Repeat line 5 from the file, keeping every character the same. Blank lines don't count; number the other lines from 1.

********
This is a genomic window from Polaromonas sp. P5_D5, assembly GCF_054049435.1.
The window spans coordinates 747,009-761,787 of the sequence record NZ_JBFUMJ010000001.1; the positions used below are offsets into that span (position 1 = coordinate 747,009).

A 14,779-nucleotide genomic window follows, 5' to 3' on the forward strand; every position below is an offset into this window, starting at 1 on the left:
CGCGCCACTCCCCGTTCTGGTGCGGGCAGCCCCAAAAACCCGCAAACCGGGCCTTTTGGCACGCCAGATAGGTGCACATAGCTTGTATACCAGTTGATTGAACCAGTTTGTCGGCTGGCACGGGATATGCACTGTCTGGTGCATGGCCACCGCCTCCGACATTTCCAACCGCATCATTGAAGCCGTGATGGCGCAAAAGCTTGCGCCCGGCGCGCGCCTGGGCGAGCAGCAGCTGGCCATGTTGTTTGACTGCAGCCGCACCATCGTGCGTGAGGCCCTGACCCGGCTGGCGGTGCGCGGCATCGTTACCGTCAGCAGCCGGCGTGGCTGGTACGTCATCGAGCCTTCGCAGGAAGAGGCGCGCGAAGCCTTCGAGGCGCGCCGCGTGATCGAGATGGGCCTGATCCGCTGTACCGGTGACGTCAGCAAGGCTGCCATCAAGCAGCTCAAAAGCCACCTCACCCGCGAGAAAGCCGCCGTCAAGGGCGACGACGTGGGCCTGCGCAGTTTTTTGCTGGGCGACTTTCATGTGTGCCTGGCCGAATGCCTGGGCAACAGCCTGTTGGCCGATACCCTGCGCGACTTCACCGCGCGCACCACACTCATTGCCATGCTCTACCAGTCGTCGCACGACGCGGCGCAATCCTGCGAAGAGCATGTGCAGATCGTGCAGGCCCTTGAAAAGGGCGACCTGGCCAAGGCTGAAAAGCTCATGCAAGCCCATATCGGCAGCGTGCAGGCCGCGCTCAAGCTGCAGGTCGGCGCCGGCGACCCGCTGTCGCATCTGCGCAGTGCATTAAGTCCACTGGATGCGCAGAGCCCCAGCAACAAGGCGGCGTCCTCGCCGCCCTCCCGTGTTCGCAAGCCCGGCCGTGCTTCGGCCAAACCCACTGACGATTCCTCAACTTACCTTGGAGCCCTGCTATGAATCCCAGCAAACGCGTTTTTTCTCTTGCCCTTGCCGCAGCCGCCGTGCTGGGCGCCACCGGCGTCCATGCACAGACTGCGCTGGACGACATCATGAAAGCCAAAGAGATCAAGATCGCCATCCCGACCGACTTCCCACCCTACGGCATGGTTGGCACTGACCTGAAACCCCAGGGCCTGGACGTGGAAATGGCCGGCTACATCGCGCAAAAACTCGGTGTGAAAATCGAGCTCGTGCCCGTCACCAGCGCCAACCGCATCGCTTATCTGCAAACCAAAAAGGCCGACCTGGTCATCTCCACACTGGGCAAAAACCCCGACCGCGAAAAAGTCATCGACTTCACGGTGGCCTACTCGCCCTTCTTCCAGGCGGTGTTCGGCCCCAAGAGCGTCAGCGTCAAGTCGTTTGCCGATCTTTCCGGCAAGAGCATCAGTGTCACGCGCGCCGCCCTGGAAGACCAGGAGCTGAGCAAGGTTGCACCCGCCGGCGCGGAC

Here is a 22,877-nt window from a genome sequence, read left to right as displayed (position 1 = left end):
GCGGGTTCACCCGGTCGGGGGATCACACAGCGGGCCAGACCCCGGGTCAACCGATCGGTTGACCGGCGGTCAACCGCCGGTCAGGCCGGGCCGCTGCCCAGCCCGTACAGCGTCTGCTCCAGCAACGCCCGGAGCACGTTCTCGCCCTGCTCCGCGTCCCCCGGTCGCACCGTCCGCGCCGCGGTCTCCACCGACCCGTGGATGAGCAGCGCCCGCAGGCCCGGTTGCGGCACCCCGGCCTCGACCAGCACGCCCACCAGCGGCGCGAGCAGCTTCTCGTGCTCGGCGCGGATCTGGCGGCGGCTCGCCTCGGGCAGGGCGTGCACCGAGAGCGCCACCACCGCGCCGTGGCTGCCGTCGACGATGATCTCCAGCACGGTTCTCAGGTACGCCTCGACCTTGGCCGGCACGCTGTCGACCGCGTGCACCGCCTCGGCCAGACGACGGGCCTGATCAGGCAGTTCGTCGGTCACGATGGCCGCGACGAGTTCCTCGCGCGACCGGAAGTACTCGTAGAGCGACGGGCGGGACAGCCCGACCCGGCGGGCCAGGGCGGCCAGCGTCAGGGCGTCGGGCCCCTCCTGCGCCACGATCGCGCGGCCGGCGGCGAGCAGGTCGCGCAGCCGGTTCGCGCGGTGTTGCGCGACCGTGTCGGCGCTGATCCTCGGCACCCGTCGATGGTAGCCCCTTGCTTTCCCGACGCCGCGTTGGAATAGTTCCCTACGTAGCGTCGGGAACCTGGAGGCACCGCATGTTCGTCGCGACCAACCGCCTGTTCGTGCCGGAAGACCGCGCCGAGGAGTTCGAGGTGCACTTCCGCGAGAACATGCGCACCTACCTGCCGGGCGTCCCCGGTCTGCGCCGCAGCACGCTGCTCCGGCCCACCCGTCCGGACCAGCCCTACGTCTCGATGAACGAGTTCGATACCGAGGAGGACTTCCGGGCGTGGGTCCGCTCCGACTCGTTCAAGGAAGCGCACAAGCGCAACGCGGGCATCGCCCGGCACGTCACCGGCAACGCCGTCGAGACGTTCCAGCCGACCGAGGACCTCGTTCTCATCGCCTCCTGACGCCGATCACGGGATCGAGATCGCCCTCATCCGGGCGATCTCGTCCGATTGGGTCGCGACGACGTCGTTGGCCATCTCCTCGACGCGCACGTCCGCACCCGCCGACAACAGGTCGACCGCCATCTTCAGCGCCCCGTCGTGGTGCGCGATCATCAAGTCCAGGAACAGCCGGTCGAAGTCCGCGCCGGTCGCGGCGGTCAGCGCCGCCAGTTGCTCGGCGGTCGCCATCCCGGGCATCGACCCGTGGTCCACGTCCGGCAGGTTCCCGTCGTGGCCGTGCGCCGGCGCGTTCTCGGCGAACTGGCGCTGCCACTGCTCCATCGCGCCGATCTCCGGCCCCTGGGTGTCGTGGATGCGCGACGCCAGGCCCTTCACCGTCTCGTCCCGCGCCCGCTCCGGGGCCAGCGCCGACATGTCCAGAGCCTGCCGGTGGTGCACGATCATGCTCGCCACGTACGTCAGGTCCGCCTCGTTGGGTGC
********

Here is a 22,877-nt window from a genome sequence, read left to right as displayed (position 1 = left end):